Kim Conrad's first goal was to make sure her kids didn't eat their math project. Using chocolate chips to show division, can be "tricky."
But it also kept the kids attention, during a difficult assignment.
Conrad, a third grade teacher at Colson Elementary, used her own money to buy the bag of chips.
Of course, she didn't have to. But Conrad says buying things that will engage her students, is what teaching is all about.
On average, teachers spend between $400 to $600 a year on school supplies.
And it's not always just on creative tools. Usually it's the basics, pencils, paper, books.
"So far this year, and it's what October, I have probably spent $500 so far, on different things," Conrad said.
Governor Scott says he wants to help. Last month, he did a listening tour, meeting with teachers. He says the reoccurring theme was how much teachers spend on supplies. So part of his education plan, Governor Scott wants to provide teachers with a debit card.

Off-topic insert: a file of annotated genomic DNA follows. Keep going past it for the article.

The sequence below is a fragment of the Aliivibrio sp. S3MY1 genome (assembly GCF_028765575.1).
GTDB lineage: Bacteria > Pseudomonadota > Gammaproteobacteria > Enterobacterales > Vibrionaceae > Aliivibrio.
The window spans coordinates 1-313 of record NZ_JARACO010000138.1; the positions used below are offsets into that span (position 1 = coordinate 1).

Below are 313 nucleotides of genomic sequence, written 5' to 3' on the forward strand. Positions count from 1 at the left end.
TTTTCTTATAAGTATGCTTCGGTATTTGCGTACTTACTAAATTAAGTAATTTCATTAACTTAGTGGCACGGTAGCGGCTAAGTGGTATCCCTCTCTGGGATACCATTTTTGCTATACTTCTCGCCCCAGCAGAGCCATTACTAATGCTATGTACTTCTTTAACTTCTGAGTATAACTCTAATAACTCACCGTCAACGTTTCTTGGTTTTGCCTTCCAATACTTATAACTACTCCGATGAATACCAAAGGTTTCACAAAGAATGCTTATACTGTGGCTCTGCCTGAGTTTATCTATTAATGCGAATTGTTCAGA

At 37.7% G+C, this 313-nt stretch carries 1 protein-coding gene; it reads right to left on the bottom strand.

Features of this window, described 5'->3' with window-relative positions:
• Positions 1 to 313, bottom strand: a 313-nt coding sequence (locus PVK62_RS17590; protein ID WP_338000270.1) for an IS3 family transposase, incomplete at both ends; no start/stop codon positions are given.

It will be a prepaid card, paid with state funds, private donors and local school districts.
Colson fifth grade teacher John Koren can point to all kinds of things he bought for his classroom. There's an aquarium to teach the kids about buoyancy, along with books, glue sticks, and on and on. He says it kind of comes with the territory.
If you become a teacher, you expect to shell out money.
"It is what it is, We buy it because the kids need it. We don't think about how much it costs. We raised three sons, we know what it costs to put kids through school," Koren said.
Teachers do get some state money, called lead money, and the district provides money for some supplies too. But teachers say it doesn't cover everything.
Koren showed us his drawers full of extras.
"You see all my stash of stuff, my glue sticks, my pencils," he says.
The teachers think the debit card is a great way to help them.
"I think it's a step in the right direction," Miss Conrad said.
FOX 13 / WTVT-TV
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